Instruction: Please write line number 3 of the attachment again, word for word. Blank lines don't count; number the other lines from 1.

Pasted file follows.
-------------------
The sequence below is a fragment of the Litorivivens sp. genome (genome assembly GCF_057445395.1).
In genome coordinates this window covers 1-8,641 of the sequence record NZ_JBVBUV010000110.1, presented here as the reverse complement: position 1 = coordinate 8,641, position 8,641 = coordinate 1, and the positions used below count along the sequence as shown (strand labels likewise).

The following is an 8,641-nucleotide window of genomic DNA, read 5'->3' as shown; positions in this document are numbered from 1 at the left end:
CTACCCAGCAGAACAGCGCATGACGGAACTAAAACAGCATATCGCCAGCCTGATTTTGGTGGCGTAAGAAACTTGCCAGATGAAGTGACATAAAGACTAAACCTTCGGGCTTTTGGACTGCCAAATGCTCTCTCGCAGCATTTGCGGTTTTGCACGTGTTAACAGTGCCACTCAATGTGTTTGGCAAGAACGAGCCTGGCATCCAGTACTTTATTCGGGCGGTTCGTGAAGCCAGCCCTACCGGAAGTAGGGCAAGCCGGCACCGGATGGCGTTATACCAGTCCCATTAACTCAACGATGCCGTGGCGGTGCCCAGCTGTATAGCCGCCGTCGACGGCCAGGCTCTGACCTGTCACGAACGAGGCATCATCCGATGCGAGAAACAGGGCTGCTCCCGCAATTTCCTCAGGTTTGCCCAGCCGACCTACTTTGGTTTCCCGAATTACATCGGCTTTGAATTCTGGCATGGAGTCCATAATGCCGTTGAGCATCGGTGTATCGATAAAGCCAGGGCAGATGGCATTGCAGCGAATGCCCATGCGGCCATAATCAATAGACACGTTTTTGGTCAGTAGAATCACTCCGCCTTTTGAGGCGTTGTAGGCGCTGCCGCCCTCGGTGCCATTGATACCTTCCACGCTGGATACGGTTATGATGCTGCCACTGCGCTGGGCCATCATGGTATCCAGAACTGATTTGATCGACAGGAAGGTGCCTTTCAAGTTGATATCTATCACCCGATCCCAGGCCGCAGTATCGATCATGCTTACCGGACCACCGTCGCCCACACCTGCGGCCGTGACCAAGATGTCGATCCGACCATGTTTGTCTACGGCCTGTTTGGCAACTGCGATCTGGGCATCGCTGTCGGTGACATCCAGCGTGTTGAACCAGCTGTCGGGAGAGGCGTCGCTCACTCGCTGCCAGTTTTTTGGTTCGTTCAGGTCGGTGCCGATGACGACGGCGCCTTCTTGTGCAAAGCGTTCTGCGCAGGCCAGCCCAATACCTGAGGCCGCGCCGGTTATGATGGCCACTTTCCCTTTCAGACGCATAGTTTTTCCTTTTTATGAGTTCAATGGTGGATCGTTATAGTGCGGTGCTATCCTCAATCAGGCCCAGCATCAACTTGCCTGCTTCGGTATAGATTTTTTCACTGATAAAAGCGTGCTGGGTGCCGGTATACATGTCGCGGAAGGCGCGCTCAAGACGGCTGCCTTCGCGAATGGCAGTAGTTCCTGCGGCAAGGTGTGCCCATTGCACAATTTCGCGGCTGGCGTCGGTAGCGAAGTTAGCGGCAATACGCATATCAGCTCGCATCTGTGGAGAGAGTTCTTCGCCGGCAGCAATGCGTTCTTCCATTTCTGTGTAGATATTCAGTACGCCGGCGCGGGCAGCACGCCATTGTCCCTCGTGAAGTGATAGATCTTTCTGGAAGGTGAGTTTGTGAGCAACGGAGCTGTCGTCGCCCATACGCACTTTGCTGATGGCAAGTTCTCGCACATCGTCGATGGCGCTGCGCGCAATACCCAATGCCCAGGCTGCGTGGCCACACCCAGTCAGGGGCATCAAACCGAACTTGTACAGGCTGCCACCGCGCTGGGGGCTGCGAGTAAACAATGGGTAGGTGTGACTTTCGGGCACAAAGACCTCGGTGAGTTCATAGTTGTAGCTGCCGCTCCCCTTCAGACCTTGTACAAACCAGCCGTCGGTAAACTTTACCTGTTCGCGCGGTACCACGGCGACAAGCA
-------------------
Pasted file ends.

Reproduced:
The following is an 8,641-nucleotide window of genomic DNA, read 5'->3' as shown; positions in this document are numbered from 1 at the left end: